Latin Student Investment Fund: Leaving a Financial Legacy

Latin Student Investment Fund: Leaving a Financial Legacy

by McKenna Fellows, Staff Writer 
Of the wide variety of clubs offered at Latin, the Student Investment Fund is one that likely is unfamiliar to many. The student-run organization gives certain elected representatives of the student body the opportunity to advocate for the school’s financial activities. Through crafting informed strategies both collectively and individually, members of the fund take Latin’s investments into their own hands.
Marianne Mihas is one of LSIF’s junior representatives. “The fund gives students a real hands on experience with investing and the stock market. It’s for us to learn about the world of investing through running our own fund,” she said. With this goal in mind, LSIF works to ensure that the school’s financial facets are not only widespread but also that they reflect Latin’s support of various stocks and companies that are often primary sources of its income.
Shaya Puri serves the club as a senior representative.  “It is so important to me to collaborate with the other members in order to create a portfolio that we can agree upon,” she said. “We also really want to make sure we are learning more about the stock market and the economy while doing so, because this knowledge is ultimately what determines how and where the money is being spent.”
Though LSIF has remained consistent over the years regarding its profits, the net gain of a mere $50 since conception has caused some to question its progress. “I think part of the reason for such a seemingly low net gain is because LSIF meetings in the past didn’t occur as often as it does this year. Our previous lack of consistency wasn’t allowing us to keep up with current news within the stock market and the economy,” Puri said.
In addition to consistent opportunities to meet, the group itself needs more time to learn about investing. “This, coupled with a relative lack of knowledge about investing, has led LSIF to historically make more reactionary decisions than proactive ones,” added junior Henry Coleman.  “For example, selling a stock when it’s down to cut losses rather than selling while a stock is still performing well, even if it might go up further after we sell it.”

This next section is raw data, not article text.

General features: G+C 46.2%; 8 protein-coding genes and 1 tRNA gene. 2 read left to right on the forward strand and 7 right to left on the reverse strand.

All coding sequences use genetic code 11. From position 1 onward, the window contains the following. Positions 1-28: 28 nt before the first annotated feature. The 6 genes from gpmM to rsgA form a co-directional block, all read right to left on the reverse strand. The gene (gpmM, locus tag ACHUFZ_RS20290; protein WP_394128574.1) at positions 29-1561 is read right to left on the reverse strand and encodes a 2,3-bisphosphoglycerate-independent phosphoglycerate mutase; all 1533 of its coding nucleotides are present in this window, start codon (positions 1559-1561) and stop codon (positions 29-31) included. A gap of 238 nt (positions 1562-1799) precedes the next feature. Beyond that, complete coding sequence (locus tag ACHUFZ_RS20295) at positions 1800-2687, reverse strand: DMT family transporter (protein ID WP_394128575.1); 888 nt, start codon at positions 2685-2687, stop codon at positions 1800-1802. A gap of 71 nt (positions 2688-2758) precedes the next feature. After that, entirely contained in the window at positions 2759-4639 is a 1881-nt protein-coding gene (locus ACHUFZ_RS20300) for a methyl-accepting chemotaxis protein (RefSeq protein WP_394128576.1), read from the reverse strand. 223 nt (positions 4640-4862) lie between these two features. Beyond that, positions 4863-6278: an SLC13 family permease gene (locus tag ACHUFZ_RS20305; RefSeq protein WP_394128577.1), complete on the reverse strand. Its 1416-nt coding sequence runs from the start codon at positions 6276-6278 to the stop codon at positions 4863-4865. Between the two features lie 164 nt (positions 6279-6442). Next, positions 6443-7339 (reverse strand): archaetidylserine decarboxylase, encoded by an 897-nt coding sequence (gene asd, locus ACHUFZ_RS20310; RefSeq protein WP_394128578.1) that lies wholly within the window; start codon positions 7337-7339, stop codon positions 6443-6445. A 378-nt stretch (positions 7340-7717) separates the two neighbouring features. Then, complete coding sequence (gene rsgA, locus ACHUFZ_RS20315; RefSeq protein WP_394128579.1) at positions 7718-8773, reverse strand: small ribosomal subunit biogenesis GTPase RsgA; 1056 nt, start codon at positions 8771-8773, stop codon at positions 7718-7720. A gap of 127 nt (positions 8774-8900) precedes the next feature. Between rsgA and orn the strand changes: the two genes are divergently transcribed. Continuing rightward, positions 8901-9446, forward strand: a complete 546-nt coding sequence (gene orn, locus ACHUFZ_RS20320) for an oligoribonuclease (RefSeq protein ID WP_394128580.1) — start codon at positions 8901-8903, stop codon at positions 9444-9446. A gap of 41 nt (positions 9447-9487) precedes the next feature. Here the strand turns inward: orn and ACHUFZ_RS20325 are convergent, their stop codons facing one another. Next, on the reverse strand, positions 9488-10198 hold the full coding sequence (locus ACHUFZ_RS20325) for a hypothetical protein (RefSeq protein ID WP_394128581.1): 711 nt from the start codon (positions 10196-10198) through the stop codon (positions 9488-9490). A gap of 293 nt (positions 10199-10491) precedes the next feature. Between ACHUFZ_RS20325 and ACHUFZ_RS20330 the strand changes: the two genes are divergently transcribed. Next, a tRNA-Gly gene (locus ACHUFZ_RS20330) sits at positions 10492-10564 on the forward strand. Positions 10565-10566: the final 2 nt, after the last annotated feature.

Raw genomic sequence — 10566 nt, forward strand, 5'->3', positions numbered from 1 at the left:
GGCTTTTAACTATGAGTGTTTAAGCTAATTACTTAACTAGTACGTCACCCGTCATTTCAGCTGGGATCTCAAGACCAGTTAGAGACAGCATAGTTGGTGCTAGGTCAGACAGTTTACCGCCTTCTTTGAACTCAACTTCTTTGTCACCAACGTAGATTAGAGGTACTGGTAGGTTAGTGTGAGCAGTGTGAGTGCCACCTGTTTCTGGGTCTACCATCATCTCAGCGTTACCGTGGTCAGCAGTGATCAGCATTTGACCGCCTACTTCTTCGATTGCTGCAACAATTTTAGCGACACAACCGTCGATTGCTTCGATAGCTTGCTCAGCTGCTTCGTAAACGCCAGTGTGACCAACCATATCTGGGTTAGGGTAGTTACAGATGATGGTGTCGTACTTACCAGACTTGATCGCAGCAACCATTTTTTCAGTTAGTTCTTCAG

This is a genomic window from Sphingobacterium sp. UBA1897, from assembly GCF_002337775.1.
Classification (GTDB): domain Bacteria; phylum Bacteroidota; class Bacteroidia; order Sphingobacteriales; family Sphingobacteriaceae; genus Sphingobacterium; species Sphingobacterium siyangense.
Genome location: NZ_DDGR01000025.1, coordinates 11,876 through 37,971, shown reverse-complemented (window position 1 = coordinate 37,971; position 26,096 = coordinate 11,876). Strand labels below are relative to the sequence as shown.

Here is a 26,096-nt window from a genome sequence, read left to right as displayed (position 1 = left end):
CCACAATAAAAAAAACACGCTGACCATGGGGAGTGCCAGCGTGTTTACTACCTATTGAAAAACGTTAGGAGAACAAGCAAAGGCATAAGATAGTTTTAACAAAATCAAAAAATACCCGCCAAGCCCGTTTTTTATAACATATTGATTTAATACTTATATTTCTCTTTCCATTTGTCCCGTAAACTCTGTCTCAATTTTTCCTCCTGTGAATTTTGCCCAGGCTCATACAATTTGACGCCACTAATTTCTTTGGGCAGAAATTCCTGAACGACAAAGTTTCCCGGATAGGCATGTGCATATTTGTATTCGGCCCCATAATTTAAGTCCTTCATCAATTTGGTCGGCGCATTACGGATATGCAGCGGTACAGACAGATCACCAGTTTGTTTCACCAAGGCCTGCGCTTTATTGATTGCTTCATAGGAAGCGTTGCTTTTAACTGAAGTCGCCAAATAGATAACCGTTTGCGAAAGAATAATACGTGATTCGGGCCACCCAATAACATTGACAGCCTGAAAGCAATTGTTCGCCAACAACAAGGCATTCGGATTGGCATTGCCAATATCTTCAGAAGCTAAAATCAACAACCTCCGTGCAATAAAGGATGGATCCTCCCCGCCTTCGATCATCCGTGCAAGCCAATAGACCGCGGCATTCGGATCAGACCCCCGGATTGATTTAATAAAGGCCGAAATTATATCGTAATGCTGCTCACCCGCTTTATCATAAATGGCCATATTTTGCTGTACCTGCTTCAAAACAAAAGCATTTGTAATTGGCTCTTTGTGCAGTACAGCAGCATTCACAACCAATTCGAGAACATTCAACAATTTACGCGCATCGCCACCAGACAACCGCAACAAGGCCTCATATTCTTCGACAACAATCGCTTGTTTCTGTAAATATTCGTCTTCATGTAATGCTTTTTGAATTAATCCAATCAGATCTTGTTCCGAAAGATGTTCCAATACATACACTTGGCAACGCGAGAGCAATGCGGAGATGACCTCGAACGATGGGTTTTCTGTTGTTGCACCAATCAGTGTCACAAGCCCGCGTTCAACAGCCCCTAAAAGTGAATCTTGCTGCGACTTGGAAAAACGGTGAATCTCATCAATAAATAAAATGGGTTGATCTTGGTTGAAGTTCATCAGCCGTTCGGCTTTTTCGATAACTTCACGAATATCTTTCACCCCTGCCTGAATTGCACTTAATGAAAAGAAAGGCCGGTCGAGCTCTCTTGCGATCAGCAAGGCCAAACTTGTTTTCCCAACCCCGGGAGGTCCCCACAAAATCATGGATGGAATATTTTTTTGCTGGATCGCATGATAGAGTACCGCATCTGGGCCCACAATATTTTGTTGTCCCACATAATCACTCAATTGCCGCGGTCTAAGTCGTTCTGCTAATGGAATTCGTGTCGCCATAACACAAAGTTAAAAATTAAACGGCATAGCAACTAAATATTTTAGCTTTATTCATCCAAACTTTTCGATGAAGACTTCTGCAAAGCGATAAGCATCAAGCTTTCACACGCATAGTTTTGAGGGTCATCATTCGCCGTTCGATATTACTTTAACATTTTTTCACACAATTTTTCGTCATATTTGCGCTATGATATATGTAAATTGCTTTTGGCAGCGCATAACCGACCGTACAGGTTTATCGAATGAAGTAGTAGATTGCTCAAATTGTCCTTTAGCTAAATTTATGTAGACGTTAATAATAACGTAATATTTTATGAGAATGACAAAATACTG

Seniors comprise over 80% of LSIF, making it up to the current members to determine the best course of action to take when bringing new students into the group. Mihas claims, “Nothing has been set in stone yet, but we formed the Intro to Investing club (ITI) with the purpose of acquainting people with our process and goals so they can add to conversations in helpful ways from the get-go.” Contrary to previous years, LSIF has elected to create a transitional club that specifically aims to ease the minds of those who perhaps are not fluent in the investing language but are eager to become so. 
“Looking forward, since we’re going to be losing 9 of our 11 members, it’s important for us to build a strong foundation for future members of the club,” Coleman explains. With the hope of attracting more prospective representatives while eliminating the stigma surrounding finance-based discussions, LSIF maintains its objective of working hard to secure not only its own future affluence but also that of Latin.  Its end goal of managing a portion of Latin’s endowment in a socially responsible manner consistent with long-term asset appreciation has never been more attainable. Now all it takes are some worthy investors.